It could have been worse, but that is only if you weren't related to, or knew the 16 people who were killed Friday in the greater Oklahoma City area. The tornadic winds that came blasting out of the west weren't as fierce as on May 20th, but that was a minor consolation. It was a rogue beast that blew through El Reno on Friday--what they call a multiple vortex tornado--a Medusa's head of smaller twisters slithering around the core of the big one.
And it did everything that tornadoes normally don't do.
If you live on the southern plains for any length of time you tend to learn about the tendencies of these storms because someday you too might find yourself in the wrong place at the wrong time. Just about every native of central Oklahoma can and will tell you that tornadoes almost always track from southwest to northeast. They will also tell you that the very last place you want to be when one comes roaring down the road is in a car. Well, at least that is what they used to say.
Yes, the old rule was let the storm chasers run around out there. Everyone else needs to hunker down either in a shelter, or an inside room with as many walls between you and the elements as possible.
That changed on May 20th, 2013. On that date, for the first time, I heard a meteorologist advise people that if they couldn't get below ground they needed to jump in their cars and drive away from the storm.
The thing about this town is we are so conscious of the weather that local meteorologists have become elevated to near rock star status. The local affiliates of NBC, CBS, ABC, and Fox run endless ads featuring not only their super talented forecasters, but all the gadgets, radars, storm teams and helicopter pilots that are available to them. It isn't rare to see spots being run after a big one rolls through that has a survivor telling the audience that so and so saved their life because of his early and incredibly accurate warning of impending disaster.
In short the people in Oklahoma City tend to believe everything these guys say.
On May 31st, it all went wrong because the tornado, instead of heading off to the northeast, took a right turn and veered south. It was such a stunning development that even veteran storm chasers were caught flat footed in the path of it. Three, Tim Samaras, his son Paul, and Carl Young were killed. A Weather Channel team was also taken by surprise. Their car was picked up, thrown two hundred yards and demolished, but incredibly they suffered only minor injuries.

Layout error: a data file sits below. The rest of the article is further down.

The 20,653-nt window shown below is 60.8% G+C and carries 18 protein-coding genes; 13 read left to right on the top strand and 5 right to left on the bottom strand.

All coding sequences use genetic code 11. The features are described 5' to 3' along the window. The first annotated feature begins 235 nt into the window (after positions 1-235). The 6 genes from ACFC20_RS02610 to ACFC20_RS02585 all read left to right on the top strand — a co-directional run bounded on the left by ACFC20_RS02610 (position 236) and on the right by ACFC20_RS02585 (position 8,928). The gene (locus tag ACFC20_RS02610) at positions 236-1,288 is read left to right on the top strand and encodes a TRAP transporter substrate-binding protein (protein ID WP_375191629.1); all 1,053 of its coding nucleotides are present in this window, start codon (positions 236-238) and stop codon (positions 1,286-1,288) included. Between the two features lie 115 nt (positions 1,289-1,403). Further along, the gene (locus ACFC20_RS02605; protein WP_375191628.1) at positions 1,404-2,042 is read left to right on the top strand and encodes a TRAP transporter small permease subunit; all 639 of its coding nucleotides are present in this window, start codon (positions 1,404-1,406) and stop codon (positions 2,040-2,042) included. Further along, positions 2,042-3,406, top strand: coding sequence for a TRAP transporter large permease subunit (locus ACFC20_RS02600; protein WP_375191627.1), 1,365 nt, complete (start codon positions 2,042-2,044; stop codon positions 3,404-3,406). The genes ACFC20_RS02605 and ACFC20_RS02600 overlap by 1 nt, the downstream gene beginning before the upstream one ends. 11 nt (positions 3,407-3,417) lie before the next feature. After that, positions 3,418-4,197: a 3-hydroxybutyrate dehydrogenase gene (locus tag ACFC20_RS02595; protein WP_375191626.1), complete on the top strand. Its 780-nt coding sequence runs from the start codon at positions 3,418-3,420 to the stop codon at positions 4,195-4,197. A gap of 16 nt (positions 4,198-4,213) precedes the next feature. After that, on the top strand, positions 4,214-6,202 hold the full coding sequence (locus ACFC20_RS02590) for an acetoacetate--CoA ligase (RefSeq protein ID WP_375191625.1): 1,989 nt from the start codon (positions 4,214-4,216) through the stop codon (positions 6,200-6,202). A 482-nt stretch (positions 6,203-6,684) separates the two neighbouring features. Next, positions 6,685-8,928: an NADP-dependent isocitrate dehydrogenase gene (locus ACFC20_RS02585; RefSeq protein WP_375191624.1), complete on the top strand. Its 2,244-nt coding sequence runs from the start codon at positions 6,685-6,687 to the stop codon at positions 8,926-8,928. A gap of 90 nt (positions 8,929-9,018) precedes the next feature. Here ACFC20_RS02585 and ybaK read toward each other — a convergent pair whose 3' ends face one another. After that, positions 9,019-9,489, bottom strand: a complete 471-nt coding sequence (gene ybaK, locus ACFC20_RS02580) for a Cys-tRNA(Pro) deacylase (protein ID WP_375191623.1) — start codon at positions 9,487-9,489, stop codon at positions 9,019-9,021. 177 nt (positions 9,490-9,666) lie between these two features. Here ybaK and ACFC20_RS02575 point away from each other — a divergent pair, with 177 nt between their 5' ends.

At the height of the confusion Mike Morgan of the NBC affiliate KFOR went to the well once too often. Video of the coverage shows him saying, "If you live in south Oklahoma City please go below ground, or drive out of the way and go south."
For eleven days the people of Oklahoma City had been living with the apocalyptic scenes from Moore and the tornado of the twentieth. The destruction was beyond belief and the tales of those who died, especially the school children were seared into everyones brains. A number of people, far more than would have under normal circumstances, went ape shit. They followed Morgan's and perhaps other's instructions and took it on the lam. When they hit the interstates they ran smack into Friday rush hour traffic. The entire freeway system went into gridlock. Thousands of people had just become sitting ducks.
Yes, it certainly could have been worse. The storm hopped, skipped, and jumped and finally dissipated sparing untold numbers of people stuck in traffic. However what followed was a flood of nearly biblical proportions. Parts of the metro received eight inches of rain in just a few hours. Low lying streets and highway underpasses became ponds. Water poured into the basements of downtown buildings and parking garages.
At least six people who decided their homes weren't safe enough took shelter in covered drains, or under bridges. Rescue personnel are still searching for them as I type.
One would think the answer to much of this would be a series of neighborhood community shelters where people could flee to during a weather emergency. Midwest City, east of downtown OKC, used to have one at a place called the Reed Center which has a hotel attached to it. On May 20th a number of people found themselves turned away because the city had decided to close the facility as a public shelter. A story written by The Oklahoman's Bryan Dean said that one enterprising couple was allowed into the facility when they agreed to pay for a room at the hotel.
Dean quoted former sportscaster turned OKC mayor, Mick Cornett as saying, "I think there is a consensus community shelters and the chaos that would surround them the last few minutes before an approaching storm would probably create a bigger safety hazard than it would alleviate." What Cornett is talking about is when a shelter only holds 300 people and there are 600 clamoring to get in things could get ugly in a hurry.
Yes and then there is that old conservative philosophy of, "why should I worry about you?" Dean also quotes the Moore Emergency Management Director, Gayland Kitch as saying, "Ultimately you are responsible for your own safety."
In other words, if you're stupid enough to live in central Oklahoma get out there in the backyard and dig a fucking hole to jump into when things get weird. If you don't have a backyard buy one.
It has been a long couple of weeks. The tornado season usually winds down in mid June, however as we've just seen things don't always go the way they usually do.
Normally the city emergency people blow the warning sirens at noon on Saturdays. Two days ago they passed on running the test. Obviously we've found out they work and honestly, everyone around here has heard them too many times lately.
Trust me on that one.
sic vita est